***On Tuesday morning Jerome Powell testifies to the House Financial Services Committee. There were many stories circulating that Chair Powell would suggest that he would be comfortable allowing inflation to run a little hot–about 2.5%–before being reactive. My sense is that there are too many people speaking for Powell. I don’t know what we will hear but I believe that he will differ from Yellen in that he will allow markets to act to set prices before his Fed will rush to curb and fall in equity prices. It will be refreshing to have the Federal Reserve respect markets rather than react in fear to any market volatility. Bernanke set the tone when he panicked in fear of the market’s response to the famed “taper tantrum.” Market-based reaction function is far better than knee-jerk academic oriented responses.

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3 Responses to “Notes From Underground: Jay Powell’s Coming Out Party”

  1. asherz Says:

    The Hubris of the Central Bankers
    ” There were many stories circulating that Chair Powell would suggest that he would be comfortable allowing inflation to run a little hot–about 2.5%–before being reactive.”
    The Panic of 1907 led John Pierpont Morgan and friends to eventually create the Federal Reserve in 1913. We have witnessed how those in charge of monetary policy have been prone to get involved in an increasing way in determining market pricing. The crash of 1987 resulted in the creation of the Working Group on Financial Markets or as is affectionately known as the Plunge Protection Team. We have reached the stage that serious “corrections” brings out the cavalry. The “volatility” some weeks ago with a 10% drop in equities probably brought the Team out in full force. Markets cannot be allowed go down with abandon. The bear is an animal that has cross hairs on his back.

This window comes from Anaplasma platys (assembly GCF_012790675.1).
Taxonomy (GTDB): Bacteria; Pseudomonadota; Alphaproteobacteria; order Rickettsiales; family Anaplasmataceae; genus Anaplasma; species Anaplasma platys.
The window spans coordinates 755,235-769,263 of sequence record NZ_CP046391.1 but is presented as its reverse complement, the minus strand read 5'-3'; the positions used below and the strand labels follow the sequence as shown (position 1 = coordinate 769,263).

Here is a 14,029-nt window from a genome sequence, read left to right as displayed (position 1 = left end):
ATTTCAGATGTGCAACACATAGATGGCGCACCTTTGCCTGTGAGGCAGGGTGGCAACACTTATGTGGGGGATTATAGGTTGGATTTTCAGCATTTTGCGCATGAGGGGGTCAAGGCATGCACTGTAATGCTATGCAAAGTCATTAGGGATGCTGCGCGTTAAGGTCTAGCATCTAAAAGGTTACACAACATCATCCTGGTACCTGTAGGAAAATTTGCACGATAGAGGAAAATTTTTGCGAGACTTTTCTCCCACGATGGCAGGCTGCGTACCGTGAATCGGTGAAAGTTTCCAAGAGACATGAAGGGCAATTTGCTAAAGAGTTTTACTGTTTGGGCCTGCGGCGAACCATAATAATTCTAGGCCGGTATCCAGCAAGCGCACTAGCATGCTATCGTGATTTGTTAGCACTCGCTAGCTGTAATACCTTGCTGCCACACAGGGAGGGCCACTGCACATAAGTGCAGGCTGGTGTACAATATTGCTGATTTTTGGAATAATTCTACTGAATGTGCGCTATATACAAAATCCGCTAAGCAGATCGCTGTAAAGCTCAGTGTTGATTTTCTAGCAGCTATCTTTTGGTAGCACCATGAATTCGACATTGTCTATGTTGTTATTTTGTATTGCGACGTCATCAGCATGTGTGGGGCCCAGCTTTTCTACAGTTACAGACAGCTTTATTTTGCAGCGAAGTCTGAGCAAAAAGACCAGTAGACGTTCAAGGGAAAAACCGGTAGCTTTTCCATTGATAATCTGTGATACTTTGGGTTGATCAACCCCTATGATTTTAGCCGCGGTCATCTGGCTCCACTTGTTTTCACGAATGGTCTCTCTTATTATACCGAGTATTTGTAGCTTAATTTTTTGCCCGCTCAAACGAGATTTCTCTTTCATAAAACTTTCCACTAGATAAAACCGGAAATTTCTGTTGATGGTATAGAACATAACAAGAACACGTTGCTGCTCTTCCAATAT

Can the financial central planners prevent panics and collapses indefinitely? The markets are bigger than those who believe they can determine market outcomes. The ski hamlet resort in Davos attended by Mario Ernst Stavros Blofeld Draghi and associates think that “whatever it takes” is in their hands. It may be for a number of years, but ultimately they will be overrun by overwhelming market forces. The DJIA in 1929 took until 1954 to regain its comparable level. Greenspan/Bernanke /Yellin and now Powell have kicked the can down the road for a good number of years. But what we now see is a world tottering with top heavy debt loads because of their policies that will have serious effects on Capitalism and Benjamin Graham’s weighing machine. What they all do not understand is that bear markets are a way to correct the excesses of “irrational exuberance” (ironically coined by Greenspan himself).
    Let’s hope that the damage is not beyond repair.

    • yra harris Says:

      Asherz—this is a beautifully written post.It sums up the last 25 years of central bank reaction/function.Let’s hear if Powell is suffering from Stockholm syndrome or is more of a Solzenitsyn seeking knowledge outside the gulag of forced thought—can he escape the model based thinking and cloak himself in a Nehru jacket to overcome the domestic biases of Nairu

  2. Richard H Papp Says:

    Technically, there were 3 9 to 1 or worse downside volume days in 9 trading days on this 10 % NYSE correction. This resulted in 85% of NYSE equities below their 50 day Mv. Av.($NYA50R). That created a very short term oversold condition which caused a snap back rally. The move up had several 8 to 1 upside trading days.
    Reminds me of a quote from “Reminiscences of a Stock Operator”
    “Stocks are manipulated to the highest point possible and then sold to the public on the way down”